Year of the Ox: How Chamblee Students Celebrated Lunar New Year

Henry Diep and Allison Lvovich

Lunar New Year is undoubtedly one of the most important Asian holidaysparticularly in East Asiacelebrated by people all across the globe. Marking the beginning of the lunar calendar based on moon cycles, it is a cultural celebration that starts either in late January or early February and is filled with joy, particularly with the means of food, family, and tradition.

This year’s Lunar New Year marked the beginning of the Year of the Ox on the Chinese zodiac calendar, which is a 12-year periodic sequence of 12 different animals.

Traditionally, this holiday is an annual fifteen-day festival and is most commonly celebrated in East Asian countries such as China, Vietnam, and Korea (or by people whose culture or ethnicity originate in these countries). Today, however, it is a holiday that is celebrated all over the Western world due to globalization, which is why you see many Lunar New Year festivals and celebrations in America.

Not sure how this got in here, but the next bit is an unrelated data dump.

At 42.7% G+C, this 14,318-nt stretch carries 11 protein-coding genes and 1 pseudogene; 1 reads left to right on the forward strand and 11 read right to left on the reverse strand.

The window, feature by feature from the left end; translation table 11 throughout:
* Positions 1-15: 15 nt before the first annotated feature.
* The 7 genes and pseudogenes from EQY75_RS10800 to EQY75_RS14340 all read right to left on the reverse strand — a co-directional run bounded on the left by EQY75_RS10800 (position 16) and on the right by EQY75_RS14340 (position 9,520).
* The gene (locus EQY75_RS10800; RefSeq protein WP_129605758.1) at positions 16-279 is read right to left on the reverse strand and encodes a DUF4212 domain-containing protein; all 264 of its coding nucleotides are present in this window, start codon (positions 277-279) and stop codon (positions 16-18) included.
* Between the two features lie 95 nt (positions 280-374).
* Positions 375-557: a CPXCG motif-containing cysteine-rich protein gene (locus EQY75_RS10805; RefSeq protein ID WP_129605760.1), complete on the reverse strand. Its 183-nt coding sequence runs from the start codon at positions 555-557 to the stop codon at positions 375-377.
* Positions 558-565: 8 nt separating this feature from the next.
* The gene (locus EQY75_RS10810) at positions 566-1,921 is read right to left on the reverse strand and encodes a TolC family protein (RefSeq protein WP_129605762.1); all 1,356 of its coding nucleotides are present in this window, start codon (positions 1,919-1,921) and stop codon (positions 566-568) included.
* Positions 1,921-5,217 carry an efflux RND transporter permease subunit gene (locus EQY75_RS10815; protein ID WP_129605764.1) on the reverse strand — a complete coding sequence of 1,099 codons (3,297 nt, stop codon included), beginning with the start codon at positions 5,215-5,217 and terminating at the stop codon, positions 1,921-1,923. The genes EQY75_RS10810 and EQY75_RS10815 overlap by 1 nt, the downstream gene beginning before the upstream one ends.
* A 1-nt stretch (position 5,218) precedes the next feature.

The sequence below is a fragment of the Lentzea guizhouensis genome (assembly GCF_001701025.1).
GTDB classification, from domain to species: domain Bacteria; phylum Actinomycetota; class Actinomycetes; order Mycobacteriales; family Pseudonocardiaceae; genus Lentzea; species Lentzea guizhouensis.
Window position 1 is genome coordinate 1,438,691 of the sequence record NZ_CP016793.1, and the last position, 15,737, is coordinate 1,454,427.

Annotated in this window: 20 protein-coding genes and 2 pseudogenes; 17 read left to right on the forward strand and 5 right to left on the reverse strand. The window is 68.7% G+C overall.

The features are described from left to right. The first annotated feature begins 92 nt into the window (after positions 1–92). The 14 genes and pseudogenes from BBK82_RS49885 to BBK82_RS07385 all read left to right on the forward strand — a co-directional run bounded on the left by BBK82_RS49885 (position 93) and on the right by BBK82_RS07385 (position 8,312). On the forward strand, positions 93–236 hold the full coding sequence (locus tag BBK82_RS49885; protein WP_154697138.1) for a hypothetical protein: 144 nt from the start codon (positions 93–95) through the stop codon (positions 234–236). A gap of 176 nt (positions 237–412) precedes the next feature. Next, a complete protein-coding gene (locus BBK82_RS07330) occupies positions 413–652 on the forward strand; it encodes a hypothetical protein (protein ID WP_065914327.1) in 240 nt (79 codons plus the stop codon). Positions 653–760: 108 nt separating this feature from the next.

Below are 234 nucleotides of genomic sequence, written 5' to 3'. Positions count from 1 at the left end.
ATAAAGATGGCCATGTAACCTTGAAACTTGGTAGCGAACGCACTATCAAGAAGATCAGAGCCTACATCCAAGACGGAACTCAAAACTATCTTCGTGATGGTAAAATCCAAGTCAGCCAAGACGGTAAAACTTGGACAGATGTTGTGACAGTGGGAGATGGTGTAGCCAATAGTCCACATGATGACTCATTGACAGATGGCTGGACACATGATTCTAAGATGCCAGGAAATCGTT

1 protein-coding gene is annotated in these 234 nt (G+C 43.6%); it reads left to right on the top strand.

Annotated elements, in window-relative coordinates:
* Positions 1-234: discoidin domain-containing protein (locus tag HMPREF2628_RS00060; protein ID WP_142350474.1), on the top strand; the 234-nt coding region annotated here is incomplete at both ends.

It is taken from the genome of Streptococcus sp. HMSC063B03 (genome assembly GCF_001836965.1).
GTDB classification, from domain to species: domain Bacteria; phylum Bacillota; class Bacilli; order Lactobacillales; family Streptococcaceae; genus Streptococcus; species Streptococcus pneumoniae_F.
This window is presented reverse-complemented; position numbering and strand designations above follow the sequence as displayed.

Lunar New Year is characterized by many traditional celebrations whose origins are steeped in legends and folklore. For example, one Chinese legend states that thousands of years ago, a monster named Nian would attack villagers at the beginning of every year. The monster had a fear of loud noises and bright colorsparticularly the color redwhich villagers used to chase the monster away. To this day, the holiday is still celebrated with firecrackers and red decorations.

There’s no one definite way to celebrate Lunar New Year; a lot of families celebrate in slightly different ways with their own unique traditions. For Victor Lim (’21), Lunar New Year means seeing friends and family, along with greeting adults and receiving gifts.

“Usually, we would visit our friends, we’d all wear red clothing, and we’d all greet each other with Chinese New Year greetings,” said Lim. “As kids, we would greet the adults and they’d give us red envelopes, which usually have money, so that’s basically my payday.”